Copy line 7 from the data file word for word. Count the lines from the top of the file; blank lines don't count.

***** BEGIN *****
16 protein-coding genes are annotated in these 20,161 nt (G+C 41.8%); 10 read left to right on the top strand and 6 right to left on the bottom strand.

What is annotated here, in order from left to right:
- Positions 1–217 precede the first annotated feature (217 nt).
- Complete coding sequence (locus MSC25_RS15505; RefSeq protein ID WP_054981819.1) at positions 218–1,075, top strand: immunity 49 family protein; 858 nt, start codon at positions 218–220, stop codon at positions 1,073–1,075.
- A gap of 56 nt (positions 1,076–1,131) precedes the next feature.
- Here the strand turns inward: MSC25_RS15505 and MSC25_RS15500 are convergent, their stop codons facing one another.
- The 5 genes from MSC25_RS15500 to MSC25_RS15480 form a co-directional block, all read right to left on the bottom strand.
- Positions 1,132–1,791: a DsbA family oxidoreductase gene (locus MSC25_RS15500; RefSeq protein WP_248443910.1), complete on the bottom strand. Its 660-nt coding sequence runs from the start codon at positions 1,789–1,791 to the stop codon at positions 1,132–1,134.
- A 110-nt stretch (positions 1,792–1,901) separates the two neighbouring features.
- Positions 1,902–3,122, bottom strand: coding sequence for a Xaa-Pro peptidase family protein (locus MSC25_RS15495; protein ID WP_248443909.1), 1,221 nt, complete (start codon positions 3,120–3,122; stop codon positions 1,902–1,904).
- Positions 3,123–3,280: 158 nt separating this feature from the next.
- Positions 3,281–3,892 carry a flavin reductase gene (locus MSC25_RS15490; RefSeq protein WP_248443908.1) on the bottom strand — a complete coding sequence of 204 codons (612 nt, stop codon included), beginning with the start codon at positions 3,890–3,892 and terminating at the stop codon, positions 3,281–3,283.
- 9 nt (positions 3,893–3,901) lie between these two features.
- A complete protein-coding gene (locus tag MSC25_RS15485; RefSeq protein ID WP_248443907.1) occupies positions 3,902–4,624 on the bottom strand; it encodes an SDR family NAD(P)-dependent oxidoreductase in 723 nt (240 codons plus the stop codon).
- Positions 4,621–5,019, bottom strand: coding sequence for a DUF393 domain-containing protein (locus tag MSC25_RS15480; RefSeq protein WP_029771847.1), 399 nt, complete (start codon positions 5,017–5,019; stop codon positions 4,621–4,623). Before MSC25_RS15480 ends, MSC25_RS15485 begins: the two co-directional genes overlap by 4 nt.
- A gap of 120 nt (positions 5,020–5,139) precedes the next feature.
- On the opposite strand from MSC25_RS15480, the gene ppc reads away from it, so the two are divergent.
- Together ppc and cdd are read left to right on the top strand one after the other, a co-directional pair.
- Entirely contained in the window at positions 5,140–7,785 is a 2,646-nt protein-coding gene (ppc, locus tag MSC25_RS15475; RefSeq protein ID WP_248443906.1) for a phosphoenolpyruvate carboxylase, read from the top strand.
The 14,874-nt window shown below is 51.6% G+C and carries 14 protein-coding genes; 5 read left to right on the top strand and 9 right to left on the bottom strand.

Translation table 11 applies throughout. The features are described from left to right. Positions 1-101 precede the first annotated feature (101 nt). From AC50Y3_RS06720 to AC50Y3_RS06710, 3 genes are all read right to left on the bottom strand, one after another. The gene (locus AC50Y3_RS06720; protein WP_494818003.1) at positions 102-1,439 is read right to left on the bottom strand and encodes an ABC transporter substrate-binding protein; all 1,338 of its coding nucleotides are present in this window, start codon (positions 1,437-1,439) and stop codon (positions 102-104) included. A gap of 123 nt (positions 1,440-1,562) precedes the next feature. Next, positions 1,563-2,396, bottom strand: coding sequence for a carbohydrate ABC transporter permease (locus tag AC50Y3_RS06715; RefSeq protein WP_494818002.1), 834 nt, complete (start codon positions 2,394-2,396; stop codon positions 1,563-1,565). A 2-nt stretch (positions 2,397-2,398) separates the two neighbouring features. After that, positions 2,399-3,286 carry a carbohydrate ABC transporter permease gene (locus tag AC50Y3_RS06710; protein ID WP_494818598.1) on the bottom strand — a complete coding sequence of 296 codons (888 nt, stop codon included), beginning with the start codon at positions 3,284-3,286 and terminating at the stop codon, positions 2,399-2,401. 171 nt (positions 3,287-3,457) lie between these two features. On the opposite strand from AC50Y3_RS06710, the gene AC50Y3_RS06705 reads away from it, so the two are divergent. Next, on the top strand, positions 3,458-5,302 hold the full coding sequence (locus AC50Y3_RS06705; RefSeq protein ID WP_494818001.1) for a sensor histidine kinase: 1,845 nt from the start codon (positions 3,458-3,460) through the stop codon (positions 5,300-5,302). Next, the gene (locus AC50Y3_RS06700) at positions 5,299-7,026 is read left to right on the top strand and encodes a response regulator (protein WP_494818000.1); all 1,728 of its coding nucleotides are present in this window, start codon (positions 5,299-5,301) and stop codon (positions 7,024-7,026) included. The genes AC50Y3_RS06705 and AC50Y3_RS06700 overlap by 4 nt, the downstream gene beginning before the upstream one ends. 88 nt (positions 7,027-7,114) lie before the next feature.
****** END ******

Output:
- The 5 genes from MSC25_RS15500 to MSC25_RS15480 form a co-directional block, all read right to left on the bottom strand.